Teacher helping student in blended learning classroom
Outside the Classroom

For Online Learning, One Size Won’t Always Fit All

After some recent visits with educators in Texas, I remain struck by how diverse and increasingly complex the growing online learning landscape is becoming. Within districts I visited, it was common for multiple online implementations to be underway—each with its own set of distinct instructional objectives to be addressed. And the underlying commonality to success was clear: delivering effective online instruction in such a dynamic and multifaceted landscape requires close coordination of many moving pieces—administrators, teachers, hardware, software, labs, and more.

Everyone must focus on giving students the best shot at success.

Online learning - laptop

It was great to hear firsthand how educators at districts of various sizes are dealing with this complexity. Beyond the common dedication and clear passion exuded by all I met, everyone was focused on ensuring that all students had the best shot at success. It was great to see the numerous ways in which districts defined the needs of their particular populations and then crafted plans that leveraged every appropriate resource (human, technical, brick-and-mortar, etc.) to facilitate new online and blended initiatives. Below, are some of my key impressions from my time at schools in Texas.

Growth is going beyond initial online courses.

By and large, districts have notable experience and success with online learning and are expanding use beyond credit recovery. Educators are using online courses to address learning needs for a wide range of implementations: initial credit, credit advancement, end-of-course preparation, concept recovery, honors courses, and summer school. There is also an increased use of blended learning implementations as part of alternative school programs, each with a very distinct charter and set of instructional goals.

Increased demands lead to new educator needs.

The increased demand and diversity of instructional needs will result in educators requiring increased flexibility, not just in how platforms and tools operate, but also in terms of quick and easy end-user customization options around content, assessments, and reporting. Despite new variations, providing a framework whereby student performance can be tracked, assessed, and effectively measured will still be vital.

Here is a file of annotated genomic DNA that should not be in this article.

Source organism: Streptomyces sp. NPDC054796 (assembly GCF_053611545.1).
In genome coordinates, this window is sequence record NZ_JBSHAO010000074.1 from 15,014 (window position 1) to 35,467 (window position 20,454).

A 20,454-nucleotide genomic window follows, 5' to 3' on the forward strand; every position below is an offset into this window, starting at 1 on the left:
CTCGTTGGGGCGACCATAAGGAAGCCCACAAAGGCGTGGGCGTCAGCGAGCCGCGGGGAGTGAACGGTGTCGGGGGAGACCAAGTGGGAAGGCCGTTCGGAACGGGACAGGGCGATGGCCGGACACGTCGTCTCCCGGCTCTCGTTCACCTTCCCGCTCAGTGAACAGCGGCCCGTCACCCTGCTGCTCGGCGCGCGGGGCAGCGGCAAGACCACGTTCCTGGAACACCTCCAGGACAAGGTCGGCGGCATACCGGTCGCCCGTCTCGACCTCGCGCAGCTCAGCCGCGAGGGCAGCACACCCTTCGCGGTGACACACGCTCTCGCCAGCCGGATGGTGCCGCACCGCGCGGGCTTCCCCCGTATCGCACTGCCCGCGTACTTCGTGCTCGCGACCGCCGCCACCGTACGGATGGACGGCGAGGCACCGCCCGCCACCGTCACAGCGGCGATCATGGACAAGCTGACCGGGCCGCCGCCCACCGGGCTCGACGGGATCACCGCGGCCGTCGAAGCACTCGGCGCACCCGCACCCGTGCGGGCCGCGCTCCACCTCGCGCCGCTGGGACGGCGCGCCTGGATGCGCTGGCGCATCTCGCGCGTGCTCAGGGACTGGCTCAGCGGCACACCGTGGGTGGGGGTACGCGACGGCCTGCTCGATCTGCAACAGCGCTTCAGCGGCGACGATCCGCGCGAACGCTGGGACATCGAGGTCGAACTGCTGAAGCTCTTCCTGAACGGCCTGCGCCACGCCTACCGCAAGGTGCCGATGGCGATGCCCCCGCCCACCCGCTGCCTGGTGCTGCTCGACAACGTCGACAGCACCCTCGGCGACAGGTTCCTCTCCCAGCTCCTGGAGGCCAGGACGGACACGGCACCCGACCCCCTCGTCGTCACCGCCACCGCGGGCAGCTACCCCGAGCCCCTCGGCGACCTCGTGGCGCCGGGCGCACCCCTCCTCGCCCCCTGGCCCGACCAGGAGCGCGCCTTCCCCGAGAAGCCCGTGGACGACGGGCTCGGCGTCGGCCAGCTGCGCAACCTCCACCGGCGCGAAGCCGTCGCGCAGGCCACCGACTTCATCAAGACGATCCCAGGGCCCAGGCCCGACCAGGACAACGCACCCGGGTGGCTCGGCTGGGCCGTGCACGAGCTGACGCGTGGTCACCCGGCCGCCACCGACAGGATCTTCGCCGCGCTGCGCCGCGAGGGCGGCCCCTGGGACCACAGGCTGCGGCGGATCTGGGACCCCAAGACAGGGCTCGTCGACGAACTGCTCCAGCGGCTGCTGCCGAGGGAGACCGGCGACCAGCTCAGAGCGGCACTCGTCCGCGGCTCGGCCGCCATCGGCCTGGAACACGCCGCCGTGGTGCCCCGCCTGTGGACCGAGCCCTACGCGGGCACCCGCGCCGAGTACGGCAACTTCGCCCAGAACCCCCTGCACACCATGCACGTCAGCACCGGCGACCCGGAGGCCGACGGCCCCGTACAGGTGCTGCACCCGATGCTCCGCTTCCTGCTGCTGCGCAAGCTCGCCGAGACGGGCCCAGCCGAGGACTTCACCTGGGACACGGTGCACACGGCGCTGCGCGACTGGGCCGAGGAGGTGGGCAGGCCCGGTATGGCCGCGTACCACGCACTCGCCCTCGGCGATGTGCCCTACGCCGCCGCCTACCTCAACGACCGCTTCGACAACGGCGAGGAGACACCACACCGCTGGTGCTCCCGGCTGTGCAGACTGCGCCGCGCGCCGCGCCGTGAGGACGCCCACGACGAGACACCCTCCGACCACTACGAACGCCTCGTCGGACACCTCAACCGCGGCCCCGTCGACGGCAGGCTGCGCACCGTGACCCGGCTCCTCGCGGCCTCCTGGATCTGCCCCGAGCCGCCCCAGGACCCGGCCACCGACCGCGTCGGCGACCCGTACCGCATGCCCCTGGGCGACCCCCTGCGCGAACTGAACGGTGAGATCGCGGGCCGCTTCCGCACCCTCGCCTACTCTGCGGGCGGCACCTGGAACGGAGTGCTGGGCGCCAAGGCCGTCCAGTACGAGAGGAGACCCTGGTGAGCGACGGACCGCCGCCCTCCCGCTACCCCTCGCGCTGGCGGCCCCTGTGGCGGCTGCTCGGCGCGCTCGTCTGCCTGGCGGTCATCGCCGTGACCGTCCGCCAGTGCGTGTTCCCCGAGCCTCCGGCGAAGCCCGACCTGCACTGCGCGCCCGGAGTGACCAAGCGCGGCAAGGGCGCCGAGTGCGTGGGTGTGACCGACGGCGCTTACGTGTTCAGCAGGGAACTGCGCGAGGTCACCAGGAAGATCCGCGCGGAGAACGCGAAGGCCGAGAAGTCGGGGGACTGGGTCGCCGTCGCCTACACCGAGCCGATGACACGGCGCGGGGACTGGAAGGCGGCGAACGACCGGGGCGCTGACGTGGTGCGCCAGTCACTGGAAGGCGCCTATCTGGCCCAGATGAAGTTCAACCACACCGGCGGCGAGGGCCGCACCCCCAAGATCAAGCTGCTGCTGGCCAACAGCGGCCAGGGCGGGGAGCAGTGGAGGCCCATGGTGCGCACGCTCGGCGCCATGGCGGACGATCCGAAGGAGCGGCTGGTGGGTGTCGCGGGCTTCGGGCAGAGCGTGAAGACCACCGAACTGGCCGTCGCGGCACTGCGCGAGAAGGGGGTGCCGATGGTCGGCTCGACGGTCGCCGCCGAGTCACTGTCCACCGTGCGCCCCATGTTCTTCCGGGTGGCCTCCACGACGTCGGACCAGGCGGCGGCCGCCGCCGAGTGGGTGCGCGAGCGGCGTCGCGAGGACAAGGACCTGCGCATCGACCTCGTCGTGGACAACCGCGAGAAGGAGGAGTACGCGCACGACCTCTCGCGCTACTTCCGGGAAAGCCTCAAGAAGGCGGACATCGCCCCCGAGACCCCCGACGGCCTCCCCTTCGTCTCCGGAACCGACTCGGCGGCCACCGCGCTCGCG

This is an exciting time.

For developers of online curriculum content moving forward, the notion of creating an online “course” for singular, end-to-end use will not be enough. Content creation will need to be broader based and multidimensional, while using all means possible to stay close to educators and intimately understand (and predict) their future needs.

As one who loves to develop new products and drive innovation, this is an exciting time.

About the Author


Jack Shira

Jack started his educational publishing career in sales, garnering an early appreciation and affinity for teachers, especially those who were adept at connecting with students and eager to create new solutions that improve learning.

With more than twenty-five years of experience in the education sector, from McGraw-Hill to Wolters Kluwer to Houghton Mifflin Harcourt, he has established a track record of successful leadership and innovation in sales, editorial, software development, and product management across the K-12, higher education, and professional education markets. This extensive and diverse product development and leadership experience, coupled with his keen interest to positively impact and transform education, makes him well suited for the online learning industry.


  • Good points Sandee. Technology that effectively motives and engages the individual student learner will need to be quite diverse as well; we’ve only just begun to envision all that is possible in this regard.

  • I completely agree. Just as teachers need to use different strategies to meet the needs of diverse students in a traditional classroom, on-line learning also needs to meet the needs of diverse students and the wide range of objectives. More and more teachers are incorporating on-line learning in their classrooms. Technology motivates students and allows them to learn on a platform they are comfortable with.